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Rogers v. Eckerd Drugs of Georgia, Inc.

Court of Appeals of Georgia
May 3, 1979
149 Ga. App. 788 (Ga. Ct. App. 1979)




DECIDED MAY 3, 1979.

Action for damages. Fulton Superior Court. Before Judge Weltner.

Long MacDowell, Nick Long, Fred MacDowell, for appellant.

Long, Weinberg, Ansley Wheeler, Palmer Ansley, Clyde E. Rickard, III, Rosa Beatty Lord, Henning, Chambers Mabry, Eugene P. Chambers, Jr., for appellees.

The appeal is from a verdict for the defendants, Eckerd Drugs of Georgia, Inc., and Rafael Benitez, d/b/a R. B. Maintenance, in a "slip and fall case." The complaint alleged that the plaintiff slipped on an accumulation of floor conditioner in one of Eckerd's stores, causing permanent injuries. Benitez is the owner of a service firm which is alleged to have been negligent in applying the conditioner, in failing to remove the excess properly, and in failing to post warning signs. Eckerd is alleged to have been negligent in failing to warn the plaintiff of the danger and in allowing the dangerous condition to remain.

The plaintiff testified that after he fell, with one of the store's employees about five feet from him, he observed that the floor had splotches and a muddled looking color. There was testimony concerning the manner in which the floor conditioner had been applied on the night before the incident by defendant Benitez' custodial service. The jury returned a verdict for the defendants, and the plaintiff appeals the denial of his motion for new trial. Held:

1. The first two enumerations of error are directed towards the trial court's charge on defendant Eckerd's duty to protect its invitees against hazardous conditions existing on the premises. The plaintiff complains that the trial judge improperly charged the jury that in order to find for him they had to find that Eckerd had "actual notice" of the hazardous condition. However, the transcript shows that the court correctly charged that Eckerd could be held liable if it had either actual or constructive notice of the hazardous condition and failed to exercise ordinary care in remedying it. See Winn-Dixie Stores v. Hardy, 138 Ga. App. 342 ( 226 S.E.2d 142) (1976); Wootton v. City of Atlanta, 101 Ga. App. 779 ( 115 S.E.2d 396) (1960). These enumerations of error are without merit.

2. The plaintiff contends that the lower court erred in allowing defense counsel to cross examine him concerning previous accidents in which he had been involved. It is asserted that it was error to allow evidence about the injuries which he had sustained in the previous accidents without first establishing the degree and type of injury by expert testimony, and also that the "other transactions" rule (Code § 38-202) was violated. It is the general rule in tort injury cases that similar acts or omissions on different occasions are not admissible, Hawkins v. Benton Rapid Express, Inc., 82 Ga. App. 819 ( 62 S.E.2d 612) (1950), "unless the nature of the action . . . renders necessary or proper the investigation of such conduct." Code § 38-202. In this case the trial judge meticulously confined the limits of the cross examination to testimony relevant to damages, and properly instructed the jury as to the limited purpose for which the evidence was admitted. In any event, the verdict for the defendant renders harmless any possible error going only to the question of damages. Lewyn v. Morris, 135 Ga. App. 289 ( 217 S.E.2d 642) (1975).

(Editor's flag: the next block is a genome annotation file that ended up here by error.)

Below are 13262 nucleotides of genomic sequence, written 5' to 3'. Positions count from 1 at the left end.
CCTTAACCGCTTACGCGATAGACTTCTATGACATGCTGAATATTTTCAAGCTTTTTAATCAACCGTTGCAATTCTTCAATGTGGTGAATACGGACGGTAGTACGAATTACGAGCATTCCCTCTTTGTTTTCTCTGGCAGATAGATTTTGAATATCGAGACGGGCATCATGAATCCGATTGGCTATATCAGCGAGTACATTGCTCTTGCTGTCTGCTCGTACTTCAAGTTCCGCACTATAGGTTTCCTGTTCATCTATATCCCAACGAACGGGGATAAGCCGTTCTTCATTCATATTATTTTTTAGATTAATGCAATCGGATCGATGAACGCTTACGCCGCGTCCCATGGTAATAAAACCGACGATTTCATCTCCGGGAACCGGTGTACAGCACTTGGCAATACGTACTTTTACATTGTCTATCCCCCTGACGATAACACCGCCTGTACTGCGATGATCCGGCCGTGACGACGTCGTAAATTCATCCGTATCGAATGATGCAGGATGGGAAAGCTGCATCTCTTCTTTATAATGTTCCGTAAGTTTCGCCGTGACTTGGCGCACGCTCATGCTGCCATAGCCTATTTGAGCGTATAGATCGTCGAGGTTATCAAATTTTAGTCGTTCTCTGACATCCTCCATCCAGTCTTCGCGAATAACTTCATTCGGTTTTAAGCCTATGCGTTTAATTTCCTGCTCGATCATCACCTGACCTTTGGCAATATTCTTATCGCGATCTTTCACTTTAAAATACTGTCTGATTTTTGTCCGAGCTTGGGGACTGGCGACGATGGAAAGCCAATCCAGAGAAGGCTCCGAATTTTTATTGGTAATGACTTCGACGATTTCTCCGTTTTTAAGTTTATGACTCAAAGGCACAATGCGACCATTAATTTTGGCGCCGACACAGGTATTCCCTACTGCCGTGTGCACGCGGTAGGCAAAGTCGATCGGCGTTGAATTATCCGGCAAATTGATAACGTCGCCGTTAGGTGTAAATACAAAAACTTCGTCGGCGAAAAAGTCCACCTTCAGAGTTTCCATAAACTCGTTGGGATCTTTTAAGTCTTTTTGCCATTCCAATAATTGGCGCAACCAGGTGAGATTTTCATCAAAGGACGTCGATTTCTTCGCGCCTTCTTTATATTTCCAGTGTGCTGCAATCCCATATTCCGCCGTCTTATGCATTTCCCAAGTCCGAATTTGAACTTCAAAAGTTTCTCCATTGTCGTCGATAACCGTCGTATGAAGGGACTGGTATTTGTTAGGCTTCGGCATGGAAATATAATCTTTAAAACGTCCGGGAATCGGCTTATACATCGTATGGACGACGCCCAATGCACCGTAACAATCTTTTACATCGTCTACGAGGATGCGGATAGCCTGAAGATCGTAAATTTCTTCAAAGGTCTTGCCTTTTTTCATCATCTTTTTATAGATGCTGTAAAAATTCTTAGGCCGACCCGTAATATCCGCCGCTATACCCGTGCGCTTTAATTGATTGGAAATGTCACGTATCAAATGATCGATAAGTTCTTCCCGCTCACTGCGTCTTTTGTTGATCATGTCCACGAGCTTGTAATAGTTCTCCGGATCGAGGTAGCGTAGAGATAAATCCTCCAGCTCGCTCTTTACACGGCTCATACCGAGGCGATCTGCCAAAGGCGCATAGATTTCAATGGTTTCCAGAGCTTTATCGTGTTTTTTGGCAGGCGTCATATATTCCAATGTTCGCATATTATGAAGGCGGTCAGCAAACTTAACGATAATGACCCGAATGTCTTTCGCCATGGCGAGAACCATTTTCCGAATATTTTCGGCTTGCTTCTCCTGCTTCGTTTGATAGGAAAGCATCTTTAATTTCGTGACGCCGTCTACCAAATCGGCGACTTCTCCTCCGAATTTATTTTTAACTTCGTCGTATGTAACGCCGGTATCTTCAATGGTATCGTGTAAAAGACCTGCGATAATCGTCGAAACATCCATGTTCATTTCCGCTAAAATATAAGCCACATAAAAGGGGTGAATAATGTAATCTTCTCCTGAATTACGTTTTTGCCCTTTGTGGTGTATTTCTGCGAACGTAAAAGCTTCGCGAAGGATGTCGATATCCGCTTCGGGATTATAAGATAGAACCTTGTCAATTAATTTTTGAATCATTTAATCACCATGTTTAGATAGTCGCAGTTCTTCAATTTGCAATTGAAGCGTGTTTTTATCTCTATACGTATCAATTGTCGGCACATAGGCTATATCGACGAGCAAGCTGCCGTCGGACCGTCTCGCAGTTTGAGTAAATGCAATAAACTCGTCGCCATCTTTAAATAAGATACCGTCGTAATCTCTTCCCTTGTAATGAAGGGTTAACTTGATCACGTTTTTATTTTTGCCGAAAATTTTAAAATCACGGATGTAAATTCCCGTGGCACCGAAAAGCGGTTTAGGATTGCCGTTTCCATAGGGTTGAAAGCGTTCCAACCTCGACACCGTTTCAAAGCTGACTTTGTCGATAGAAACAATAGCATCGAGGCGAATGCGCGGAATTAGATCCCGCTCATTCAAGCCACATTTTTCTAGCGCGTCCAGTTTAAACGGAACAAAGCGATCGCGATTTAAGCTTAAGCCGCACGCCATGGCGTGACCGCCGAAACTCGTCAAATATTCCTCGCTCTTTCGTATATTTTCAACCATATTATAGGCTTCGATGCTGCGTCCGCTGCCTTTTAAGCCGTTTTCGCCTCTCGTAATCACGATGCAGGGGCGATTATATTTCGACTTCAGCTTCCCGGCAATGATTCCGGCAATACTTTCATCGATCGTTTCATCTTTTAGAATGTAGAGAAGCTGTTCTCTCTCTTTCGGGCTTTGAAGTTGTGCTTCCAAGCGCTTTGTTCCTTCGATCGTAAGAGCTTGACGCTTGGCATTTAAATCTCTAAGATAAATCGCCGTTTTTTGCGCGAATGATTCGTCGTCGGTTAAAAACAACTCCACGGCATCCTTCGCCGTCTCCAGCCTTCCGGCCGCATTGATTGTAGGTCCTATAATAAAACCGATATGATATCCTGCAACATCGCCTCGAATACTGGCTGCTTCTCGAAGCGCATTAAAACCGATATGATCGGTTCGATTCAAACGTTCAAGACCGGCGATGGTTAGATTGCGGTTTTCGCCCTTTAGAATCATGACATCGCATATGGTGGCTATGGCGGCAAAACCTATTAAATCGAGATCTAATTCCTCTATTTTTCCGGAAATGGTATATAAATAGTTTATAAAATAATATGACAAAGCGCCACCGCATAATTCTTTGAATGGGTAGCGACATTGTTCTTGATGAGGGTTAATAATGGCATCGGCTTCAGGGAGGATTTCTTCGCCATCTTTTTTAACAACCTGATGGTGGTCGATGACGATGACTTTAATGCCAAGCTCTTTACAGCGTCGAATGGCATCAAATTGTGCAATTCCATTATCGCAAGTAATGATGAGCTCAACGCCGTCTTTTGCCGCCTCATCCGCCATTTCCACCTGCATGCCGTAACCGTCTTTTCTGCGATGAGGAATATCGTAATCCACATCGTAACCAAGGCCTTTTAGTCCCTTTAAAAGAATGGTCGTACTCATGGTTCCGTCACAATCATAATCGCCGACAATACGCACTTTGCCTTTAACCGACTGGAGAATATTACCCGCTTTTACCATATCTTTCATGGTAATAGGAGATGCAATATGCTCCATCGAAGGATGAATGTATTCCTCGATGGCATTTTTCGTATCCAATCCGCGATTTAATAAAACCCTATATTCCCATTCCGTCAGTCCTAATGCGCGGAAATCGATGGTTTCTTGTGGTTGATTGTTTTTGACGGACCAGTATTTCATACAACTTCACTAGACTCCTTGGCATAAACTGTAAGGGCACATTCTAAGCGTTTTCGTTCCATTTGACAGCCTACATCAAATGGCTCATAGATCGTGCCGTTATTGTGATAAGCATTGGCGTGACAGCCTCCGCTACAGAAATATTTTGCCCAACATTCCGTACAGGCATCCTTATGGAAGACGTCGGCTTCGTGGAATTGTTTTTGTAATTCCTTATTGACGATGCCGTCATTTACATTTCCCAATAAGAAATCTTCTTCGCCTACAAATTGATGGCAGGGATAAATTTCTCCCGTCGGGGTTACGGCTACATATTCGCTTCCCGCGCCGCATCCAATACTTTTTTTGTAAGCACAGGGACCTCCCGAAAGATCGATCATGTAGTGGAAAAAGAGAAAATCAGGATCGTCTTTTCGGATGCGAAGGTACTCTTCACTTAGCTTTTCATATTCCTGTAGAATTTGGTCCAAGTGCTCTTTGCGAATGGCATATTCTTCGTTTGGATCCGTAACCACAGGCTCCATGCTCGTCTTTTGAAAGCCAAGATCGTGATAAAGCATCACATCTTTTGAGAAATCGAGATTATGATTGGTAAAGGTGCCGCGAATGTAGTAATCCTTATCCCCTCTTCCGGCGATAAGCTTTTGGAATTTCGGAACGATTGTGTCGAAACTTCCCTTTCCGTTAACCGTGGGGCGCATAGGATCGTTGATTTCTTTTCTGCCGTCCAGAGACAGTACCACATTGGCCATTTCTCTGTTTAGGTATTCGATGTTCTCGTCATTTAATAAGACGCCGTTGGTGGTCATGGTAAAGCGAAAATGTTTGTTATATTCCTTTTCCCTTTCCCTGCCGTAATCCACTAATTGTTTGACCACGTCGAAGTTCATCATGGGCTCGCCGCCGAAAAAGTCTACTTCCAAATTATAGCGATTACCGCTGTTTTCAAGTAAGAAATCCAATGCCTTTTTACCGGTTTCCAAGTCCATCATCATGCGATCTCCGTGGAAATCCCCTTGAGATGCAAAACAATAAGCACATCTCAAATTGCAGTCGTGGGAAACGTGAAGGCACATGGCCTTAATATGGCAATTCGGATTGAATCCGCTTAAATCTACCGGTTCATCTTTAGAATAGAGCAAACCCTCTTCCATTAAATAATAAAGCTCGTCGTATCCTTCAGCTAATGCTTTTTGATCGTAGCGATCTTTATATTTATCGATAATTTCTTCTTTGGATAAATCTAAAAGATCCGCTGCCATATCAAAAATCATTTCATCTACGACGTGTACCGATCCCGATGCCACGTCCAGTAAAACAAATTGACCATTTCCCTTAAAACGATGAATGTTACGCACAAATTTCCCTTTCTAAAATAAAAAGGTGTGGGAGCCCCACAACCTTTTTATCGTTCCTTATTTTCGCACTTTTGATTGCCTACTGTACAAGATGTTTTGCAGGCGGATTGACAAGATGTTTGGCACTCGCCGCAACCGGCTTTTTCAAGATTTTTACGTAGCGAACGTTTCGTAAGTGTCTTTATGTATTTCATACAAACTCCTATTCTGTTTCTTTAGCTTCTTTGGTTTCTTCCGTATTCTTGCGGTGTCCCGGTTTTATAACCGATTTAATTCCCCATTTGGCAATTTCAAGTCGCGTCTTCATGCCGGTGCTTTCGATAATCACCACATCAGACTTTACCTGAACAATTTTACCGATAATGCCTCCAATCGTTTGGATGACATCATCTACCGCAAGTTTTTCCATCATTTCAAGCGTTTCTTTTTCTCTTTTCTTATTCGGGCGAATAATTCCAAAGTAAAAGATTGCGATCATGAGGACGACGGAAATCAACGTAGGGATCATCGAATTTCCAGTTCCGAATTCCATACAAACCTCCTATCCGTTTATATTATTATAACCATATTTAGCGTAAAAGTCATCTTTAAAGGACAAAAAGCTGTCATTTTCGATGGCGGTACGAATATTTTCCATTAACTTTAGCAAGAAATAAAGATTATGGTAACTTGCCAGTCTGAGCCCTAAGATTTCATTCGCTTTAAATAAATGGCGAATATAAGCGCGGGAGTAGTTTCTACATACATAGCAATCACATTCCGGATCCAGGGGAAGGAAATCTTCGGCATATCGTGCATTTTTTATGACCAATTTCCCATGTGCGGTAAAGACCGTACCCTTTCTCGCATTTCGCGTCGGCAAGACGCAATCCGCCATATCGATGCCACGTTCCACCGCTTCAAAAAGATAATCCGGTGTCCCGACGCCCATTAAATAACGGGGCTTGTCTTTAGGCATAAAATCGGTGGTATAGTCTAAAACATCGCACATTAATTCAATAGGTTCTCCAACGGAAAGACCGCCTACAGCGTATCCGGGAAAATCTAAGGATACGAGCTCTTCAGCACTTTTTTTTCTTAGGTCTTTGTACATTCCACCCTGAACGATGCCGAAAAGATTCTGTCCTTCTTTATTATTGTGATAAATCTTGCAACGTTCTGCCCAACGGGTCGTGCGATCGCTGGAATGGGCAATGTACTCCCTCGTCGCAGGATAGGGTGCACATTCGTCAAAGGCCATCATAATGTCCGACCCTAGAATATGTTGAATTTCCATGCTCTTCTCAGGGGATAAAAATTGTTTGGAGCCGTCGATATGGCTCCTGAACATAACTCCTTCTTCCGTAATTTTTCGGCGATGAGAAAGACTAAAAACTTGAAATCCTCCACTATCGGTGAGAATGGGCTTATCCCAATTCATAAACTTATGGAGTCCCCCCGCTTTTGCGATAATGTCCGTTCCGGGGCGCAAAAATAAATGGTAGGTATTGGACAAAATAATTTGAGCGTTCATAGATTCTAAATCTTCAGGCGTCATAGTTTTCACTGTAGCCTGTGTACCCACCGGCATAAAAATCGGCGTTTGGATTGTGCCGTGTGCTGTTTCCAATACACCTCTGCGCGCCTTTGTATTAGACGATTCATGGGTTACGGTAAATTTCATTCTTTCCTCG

3. The plaintiff complains that deposition statements of defendant Benitez, admitted only for the purpose of impeachment, were improperly ruled inadmissible as the basis for a hypothetical question for the plaintiff's expert witness. Facts used in the question must have evidentiary foundation at the time they are propounded, English v. Milby, 233 Ga. 7 ( 209 S.E.2d 603) (1974), and must be facts established in evidence. Norman v. Allen, 118 Ga. App. 394 ( 163 S.E.2d 859) (1968). "Though declarations made out of court by a witness may be used to impeach the witness, they cannot be treated as substantive evidence to establish the facts which they affirm. . ." Watts v. Starr, 86 Ga. 392 ( 12 S.E. 585) (1890); Brock v. Avery Co., 99 Ga. App. 881, 888 ( 110 S.E.2d 122) (1959). This enumeration of error is without merit.

4. Two enumerations of error complain of the admission of certain hospital records containing hearsay. It is clear that the documents were admitted for the purpose of impeachment of the plaintiff's testimony concerning his health and employment history. It was admissible for this purpose. See State Hwy. Dept. v. Raines, 129 Ga. App. 123 ( 199 S.E.2d 96) (1973). The question is academic in any event as the evidence addressed the issue of damages. The jury found against the plaintiff on the question of liability, rendering harmless any error in this regard. See Christiansen v. Robertson, 139 Ga. App. 423 ( 228 S.E.2d 350) (1976).

5. A petition filed by plaintiff in an earlier lawsuit which also tended to impeach his testimony in the instant case concerning his damages was also admissible. Krasner v. Lester, 130 Ga. App. 234 ( 202 S.E.2d 693) (1973).

6. The last error enumerated complains that comparative negligence was improperly charged although it was not in issue. There was evidence to show that negligence on the part of appellant could have contributed to his fall. Hence, the charge was proper. See Bentley v. Ayers, 102 Ga. App. 733 ( 117 S.E.2d 633) (1960).

Judgment affirmed. Underwood and Carley, JJ., concur.

ARGUED MARCH 5, 1979 — DECIDED MAY 3, 1979.

Summaries of

Rogers v. Eckerd Drugs of Georgia, Inc.

Court of Appeals of Georgia
May 3, 1979
149 Ga. App. 788 (Ga. Ct. App. 1979)
Case details for

Rogers v. Eckerd Drugs of Georgia, Inc.

Case Details


Court:Court of Appeals of Georgia

Date published: May 3, 1979


149 Ga. App. 788 (Ga. Ct. App. 1979)
256 S.E.2d 130

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